Yes, it’s true, Mayor Michael Bloomberg has proposed that the 59th Street Bridge be renamed for his predecessor and one of our founding chairmen, the Honorable Mayor Edward I. Koch. We’re delighted that this honor will be bestowed on Mayor Koch while he is still crossing bridges and can say to a cabbie, “Please take the Koch Bridge!” As Mayor Koch himself acknowledged, “It’s not soaring, beautiful, handsome, like the George Washington or the Verrazano,” he said. “It’s rugged, it’s hard working — and that’s me.”

Also in bridge and tunnel news, the State Legislature is voting to name the Brooklyn Battery Tunnel for former Governor Hugh Carey, who will be turning 92. As tenants of the Hugh L. Carey Battery Park City Authority, we can appreciate the ring of the Carey Tunnel. It sounds very homey and grassroots, like the bridge in my hometown named for Karl L. King, composer of many types of music, including more than 180 marches.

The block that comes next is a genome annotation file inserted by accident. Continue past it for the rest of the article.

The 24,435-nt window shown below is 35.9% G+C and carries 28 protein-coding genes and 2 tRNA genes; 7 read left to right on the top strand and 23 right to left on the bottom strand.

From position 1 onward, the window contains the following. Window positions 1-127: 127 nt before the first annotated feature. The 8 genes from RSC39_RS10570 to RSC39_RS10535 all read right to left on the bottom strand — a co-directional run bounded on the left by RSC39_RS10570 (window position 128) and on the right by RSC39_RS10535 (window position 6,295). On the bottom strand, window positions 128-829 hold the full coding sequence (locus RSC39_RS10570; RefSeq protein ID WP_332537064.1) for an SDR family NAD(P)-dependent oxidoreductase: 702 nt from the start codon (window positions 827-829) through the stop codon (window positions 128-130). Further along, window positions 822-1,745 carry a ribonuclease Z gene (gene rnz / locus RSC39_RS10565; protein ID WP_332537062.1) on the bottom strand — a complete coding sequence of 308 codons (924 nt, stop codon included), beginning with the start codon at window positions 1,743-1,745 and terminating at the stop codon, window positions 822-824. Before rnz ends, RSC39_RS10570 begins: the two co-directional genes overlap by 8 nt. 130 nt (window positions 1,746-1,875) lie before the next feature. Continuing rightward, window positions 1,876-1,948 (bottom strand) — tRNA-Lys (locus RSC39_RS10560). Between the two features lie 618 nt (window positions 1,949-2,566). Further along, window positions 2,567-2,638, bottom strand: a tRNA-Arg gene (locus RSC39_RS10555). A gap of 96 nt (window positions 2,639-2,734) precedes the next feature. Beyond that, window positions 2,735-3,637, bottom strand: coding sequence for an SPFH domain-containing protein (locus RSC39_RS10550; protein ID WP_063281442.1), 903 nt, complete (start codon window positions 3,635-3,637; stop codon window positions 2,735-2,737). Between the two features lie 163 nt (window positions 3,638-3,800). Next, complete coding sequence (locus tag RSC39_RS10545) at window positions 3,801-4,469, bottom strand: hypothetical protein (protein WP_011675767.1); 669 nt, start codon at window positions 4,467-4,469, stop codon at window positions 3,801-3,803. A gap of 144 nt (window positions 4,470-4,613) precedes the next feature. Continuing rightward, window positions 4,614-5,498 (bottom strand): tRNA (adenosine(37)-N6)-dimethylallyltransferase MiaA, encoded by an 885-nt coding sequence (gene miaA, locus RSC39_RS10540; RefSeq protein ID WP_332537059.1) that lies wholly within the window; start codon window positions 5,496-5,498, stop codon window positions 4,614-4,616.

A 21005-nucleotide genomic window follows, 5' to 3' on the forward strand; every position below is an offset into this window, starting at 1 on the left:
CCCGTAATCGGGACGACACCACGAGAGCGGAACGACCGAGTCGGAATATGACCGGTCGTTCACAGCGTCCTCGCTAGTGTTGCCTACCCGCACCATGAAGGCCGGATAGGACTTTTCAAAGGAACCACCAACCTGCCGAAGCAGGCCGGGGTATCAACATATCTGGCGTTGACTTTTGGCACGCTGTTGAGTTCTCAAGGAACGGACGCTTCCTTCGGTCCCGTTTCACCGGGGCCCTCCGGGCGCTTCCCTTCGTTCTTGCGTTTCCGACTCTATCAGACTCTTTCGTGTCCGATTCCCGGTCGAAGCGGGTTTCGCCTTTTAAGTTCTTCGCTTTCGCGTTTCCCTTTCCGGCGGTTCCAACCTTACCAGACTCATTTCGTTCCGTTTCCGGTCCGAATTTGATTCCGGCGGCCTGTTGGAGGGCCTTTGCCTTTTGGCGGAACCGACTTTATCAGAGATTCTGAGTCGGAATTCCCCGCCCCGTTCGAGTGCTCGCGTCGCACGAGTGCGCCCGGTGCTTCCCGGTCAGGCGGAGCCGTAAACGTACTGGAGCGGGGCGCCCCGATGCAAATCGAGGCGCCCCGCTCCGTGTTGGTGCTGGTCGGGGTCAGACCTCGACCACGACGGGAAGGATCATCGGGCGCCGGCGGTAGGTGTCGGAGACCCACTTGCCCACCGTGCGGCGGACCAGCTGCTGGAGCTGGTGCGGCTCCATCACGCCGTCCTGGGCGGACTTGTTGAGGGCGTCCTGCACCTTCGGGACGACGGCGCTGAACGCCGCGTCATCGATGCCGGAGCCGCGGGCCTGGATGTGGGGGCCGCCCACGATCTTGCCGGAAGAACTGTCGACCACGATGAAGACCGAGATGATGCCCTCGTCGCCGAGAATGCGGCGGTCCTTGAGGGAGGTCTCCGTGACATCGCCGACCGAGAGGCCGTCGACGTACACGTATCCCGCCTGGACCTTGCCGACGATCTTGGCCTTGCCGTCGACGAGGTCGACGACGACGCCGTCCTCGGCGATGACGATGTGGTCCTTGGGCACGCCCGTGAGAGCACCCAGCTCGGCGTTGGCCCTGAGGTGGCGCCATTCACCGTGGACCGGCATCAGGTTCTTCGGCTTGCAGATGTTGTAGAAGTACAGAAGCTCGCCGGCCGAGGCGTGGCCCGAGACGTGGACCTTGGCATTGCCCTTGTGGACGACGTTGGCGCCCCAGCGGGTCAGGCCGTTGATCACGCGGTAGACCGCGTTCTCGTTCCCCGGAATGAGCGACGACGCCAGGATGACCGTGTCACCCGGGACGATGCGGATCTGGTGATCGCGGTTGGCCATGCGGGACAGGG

Regardless of your preferred route for interboro transportation, we wish these men and their infrastructures many, many years of longevity.

Photo: Sgt. Edward I. Koch leaving for the United States from Hamburg, Germany, 1946. Collection of Edward I. Koch.

Monday, December 6, 2010

Come Out from the Cold This Winter


We know it is hard to take off your fuzzy slippers during the winter and head outside, but we’ve got some really compelling reasons to get off the couch this season. We’re happy to announce that our January, February, and March programs are now on sale. If you have finished your Hanukkah shopping, please feel free to read ahead. If not, bookmark this link and read it later. Not to nag, but you know Hanukkah is almost over, right?